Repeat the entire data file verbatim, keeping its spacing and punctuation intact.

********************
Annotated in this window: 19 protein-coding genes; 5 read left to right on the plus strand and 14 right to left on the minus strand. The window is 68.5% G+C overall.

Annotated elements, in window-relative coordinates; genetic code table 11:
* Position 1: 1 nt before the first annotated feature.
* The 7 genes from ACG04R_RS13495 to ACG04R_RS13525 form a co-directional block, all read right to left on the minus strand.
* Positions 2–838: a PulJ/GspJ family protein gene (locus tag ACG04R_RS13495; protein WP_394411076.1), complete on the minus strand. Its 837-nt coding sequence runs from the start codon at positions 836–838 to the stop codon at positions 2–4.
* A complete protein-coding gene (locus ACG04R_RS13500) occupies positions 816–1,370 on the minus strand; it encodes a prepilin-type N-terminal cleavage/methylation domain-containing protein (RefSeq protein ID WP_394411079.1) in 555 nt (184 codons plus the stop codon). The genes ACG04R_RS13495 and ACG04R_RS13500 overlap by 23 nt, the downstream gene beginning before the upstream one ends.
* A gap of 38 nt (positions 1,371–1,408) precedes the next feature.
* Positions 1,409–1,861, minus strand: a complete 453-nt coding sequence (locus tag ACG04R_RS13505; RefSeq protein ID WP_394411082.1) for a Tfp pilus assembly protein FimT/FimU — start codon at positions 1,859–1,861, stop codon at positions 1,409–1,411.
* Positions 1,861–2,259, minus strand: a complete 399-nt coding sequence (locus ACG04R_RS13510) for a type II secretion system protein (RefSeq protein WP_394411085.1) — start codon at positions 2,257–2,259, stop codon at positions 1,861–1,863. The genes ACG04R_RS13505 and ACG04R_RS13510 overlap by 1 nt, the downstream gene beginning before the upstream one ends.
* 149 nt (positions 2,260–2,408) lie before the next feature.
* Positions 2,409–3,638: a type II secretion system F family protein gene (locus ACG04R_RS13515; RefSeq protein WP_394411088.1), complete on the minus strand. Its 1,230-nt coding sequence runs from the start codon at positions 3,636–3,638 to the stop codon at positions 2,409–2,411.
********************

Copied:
Annotated in this window: 19 protein-coding genes; 5 read left to right on the plus strand and 14 right to left on the minus strand. The window is 68.5% G+C overall.

Annotated elements, in window-relative coordinates; genetic code table 11:
* Position 1: 1 nt before the first annotated feature.
* The 7 genes from ACG04R_RS13495 to ACG04R_RS13525 form a co-directional block, all read right to left on the minus strand.
* Positions 2–838: a PulJ/GspJ family protein gene (locus tag ACG04R_RS13495; protein WP_394411076.1), complete on the minus strand. Its 837-nt coding sequence runs from the start codon at positions 836–838 to the stop codon at positions 2–4.
* A complete protein-coding gene (locus ACG04R_RS13500) occupies positions 816–1,370 on the minus strand; it encodes a prepilin-type N-terminal cleavage/methylation domain-containing protein (RefSeq protein ID WP_394411079.1) in 555 nt (184 codons plus the stop codon). The genes ACG04R_RS13495 and ACG04R_RS13500 overlap by 23 nt, the downstream gene beginning before the upstream one ends.
* A gap of 38 nt (positions 1,371–1,408) precedes the next feature.
* Positions 1,409–1,861, minus strand: a complete 453-nt coding sequence (locus tag ACG04R_RS13505; RefSeq protein ID WP_394411082.1) for a Tfp pilus assembly protein FimT/FimU — start codon at positions 1,859–1,861, stop codon at positions 1,409–1,411.
* Positions 1,861–2,259, minus strand: a complete 399-nt coding sequence (locus ACG04R_RS13510) for a type II secretion system protein (RefSeq protein WP_394411085.1) — start codon at positions 2,257–2,259, stop codon at positions 1,861–1,863. The genes ACG04R_RS13505 and ACG04R_RS13510 overlap by 1 nt, the downstream gene beginning before the upstream one ends.
* 149 nt (positions 2,260–2,408) lie before the next feature.
* Positions 2,409–3,638: a type II secretion system F family protein gene (locus ACG04R_RS13515; RefSeq protein WP_394411088.1), complete on the minus strand. Its 1,230-nt coding sequence runs from the start codon at positions 3,636–3,638 to the stop codon at positions 2,409–2,411.